Now on air is the third and final chapter in the “Elegance on the move” docufilm, in which Luca Napolitano, Lancia CEO, celebrates 115 years of the of history of Lancia brand, talking with some of the big names of its past and present. Entitled “Dust and Stars”, this episode tells the story of Lancia’s role in motorsport and in the world of cinema and communications, fields united by their shared ability to excite and feature in the dreams of thousands of enthusiasts around the world. To celebrate the occasion, Luca Napolitano met up with two special guests: Sergio Limone, Head of Design and Testing for the HF Lancia Racing Team, and Marco Testa, President & CEO of Armando Testa.
“This third and final episode of the documentary film on the brand’s 115-year history starts off in the world of rallying, where it all began, then moves on to review the great successes Lancia achieved. These victories have given Lancia the most wins of any brand in rally competitions, with the Lancia Delta having won more awards in this field than any other car ever. But there is also another chapter in our history, the one that speaks of the great love felt for Lancia by millions of fans and enthusiasts all over the world: in cinema, the arts and communications in general,” stated Luca Napolitano. In these fields, its cars have also come to epitomise the Italian culture of beauty and a job well done.
“A legend that remains current to this day, one we will be celebrating all together on November 27th, to say happy birthday to Lancia and its never-ending and enchanting Italian elegance.”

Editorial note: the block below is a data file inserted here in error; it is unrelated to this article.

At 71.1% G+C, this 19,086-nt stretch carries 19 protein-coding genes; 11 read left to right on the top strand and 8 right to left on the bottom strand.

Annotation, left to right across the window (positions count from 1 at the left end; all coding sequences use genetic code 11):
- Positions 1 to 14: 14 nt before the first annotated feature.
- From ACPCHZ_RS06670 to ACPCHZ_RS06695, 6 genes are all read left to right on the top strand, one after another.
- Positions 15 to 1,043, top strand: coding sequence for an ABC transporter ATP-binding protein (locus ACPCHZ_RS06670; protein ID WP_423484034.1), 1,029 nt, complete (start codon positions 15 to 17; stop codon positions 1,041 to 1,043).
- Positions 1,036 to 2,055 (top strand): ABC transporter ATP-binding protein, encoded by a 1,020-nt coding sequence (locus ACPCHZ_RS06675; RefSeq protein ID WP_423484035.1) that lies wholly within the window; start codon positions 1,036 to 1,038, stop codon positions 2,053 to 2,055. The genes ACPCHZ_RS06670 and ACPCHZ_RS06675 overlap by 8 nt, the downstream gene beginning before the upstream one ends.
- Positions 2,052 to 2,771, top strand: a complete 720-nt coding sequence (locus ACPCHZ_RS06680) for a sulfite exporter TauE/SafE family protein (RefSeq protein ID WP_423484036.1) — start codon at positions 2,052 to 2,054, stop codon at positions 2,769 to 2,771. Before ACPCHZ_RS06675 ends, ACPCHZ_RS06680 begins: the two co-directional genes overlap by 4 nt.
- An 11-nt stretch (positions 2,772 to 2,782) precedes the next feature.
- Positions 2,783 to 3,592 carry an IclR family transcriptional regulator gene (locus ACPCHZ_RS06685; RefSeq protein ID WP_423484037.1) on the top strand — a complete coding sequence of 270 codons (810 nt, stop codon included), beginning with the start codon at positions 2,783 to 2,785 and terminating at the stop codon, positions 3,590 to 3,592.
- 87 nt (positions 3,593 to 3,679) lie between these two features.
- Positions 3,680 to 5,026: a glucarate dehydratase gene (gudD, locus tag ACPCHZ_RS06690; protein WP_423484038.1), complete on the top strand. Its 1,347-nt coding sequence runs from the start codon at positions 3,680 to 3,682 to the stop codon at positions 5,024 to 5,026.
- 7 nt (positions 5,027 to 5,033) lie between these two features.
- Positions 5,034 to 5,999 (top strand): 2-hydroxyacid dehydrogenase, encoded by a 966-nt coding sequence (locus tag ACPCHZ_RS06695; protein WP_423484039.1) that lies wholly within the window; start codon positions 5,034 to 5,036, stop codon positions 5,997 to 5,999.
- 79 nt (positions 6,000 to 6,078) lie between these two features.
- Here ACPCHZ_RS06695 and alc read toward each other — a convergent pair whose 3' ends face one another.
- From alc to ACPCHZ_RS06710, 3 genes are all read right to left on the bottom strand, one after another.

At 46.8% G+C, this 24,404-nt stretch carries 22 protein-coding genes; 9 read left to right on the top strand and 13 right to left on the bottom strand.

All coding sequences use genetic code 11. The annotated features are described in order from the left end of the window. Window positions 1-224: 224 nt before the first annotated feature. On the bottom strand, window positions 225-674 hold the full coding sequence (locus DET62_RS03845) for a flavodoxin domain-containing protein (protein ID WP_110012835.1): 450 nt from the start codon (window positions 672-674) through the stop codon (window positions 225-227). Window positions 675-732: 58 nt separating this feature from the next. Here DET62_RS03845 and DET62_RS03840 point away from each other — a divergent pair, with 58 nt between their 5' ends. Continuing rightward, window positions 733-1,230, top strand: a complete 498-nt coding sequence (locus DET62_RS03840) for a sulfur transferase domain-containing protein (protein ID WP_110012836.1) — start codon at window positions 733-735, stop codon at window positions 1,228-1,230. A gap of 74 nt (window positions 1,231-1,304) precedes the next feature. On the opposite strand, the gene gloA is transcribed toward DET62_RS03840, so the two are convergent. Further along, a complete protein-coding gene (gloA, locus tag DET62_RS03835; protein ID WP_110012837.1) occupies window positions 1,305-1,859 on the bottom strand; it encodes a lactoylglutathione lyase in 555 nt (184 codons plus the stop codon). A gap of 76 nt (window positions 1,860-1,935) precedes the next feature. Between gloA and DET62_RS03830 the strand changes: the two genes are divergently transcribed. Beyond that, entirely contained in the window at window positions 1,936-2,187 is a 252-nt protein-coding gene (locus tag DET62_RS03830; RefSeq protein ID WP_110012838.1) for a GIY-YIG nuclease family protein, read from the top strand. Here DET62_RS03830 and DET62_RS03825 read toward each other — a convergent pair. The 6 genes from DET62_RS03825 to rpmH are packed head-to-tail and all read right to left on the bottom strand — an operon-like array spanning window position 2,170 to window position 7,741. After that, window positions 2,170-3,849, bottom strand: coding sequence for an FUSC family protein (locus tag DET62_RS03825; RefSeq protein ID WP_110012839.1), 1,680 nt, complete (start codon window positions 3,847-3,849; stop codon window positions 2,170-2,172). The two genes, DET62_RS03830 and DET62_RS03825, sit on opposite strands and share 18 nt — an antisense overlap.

Lancia in Rallying
When talking about rallying, one cannot go without mentioning Lancia and the love felt for it all over the world thanks to it winning more rally competitions than any other manufacturer.
An extraordinary haul of awards that has taken Lancia to the Mount Olympus of motorsport: fifteen World Rally Championships, three Constructors’ and Endurance World Championships, one Mille Miglia, twice winning the Targa Florio and once the Carrera Panamericana. The memory then shifts immediately to the 1970s and ’80s, when legendary models – such as the Stratos, 037 and Delta – dominated rallying for over 20 years.
“Without Lancia, rallying could never possibly have been the sport picked by millions of fans and could never have taken over quite so many column inches,” said Sergio Limone, Head of Design and Testing for the HF Lancia Racing Team. “Lancia didn’t only dominate the world of competitions in technical terms, it also did so from a sporting perspective. Innovative cars, but also innovative solutions in terms of race management: the Lancia Racing Team was the first ever to change tyres during a special stage, to optimise tyre wear according to the type of surface they were used on. Another first. That’s why Lancia is so well-loved all over the world.”
The Heads of Lancia immediately took note of this kind of competition, which highlight the brilliance and road holding of these mass-production cars. It should be noted that Lancia’s sporting exploits go way back in time, to the founder’s passion for competition and his wins in various races in the 1908-1909 season. Once he started the company, he gave up competing and devoted all his resources to designing road cars. Between the 1920s and ’40s, Lancia cars owned by private customers would win various speed races, followed in 1951 by the Turin automaker’s official return to racing – decided on by Gianni Lancia, the founder’s son and a motorsport enthusiast himself. A year later, the Scuderia Lancia team was established, with its emblem a little elephant at a gallop. In 1954 to ’55, the Lancia D50 single-seater played a major role in Formula 1, ending its sporting exploits and marking Lancia’s withdrawal from racing. Later – in the 1960s, the Italian brand made an official return to competing in rallies and the Lancia Racing Team was reborn, with the little red elephant as its emblem and the initials HF (‘High Fidelity’).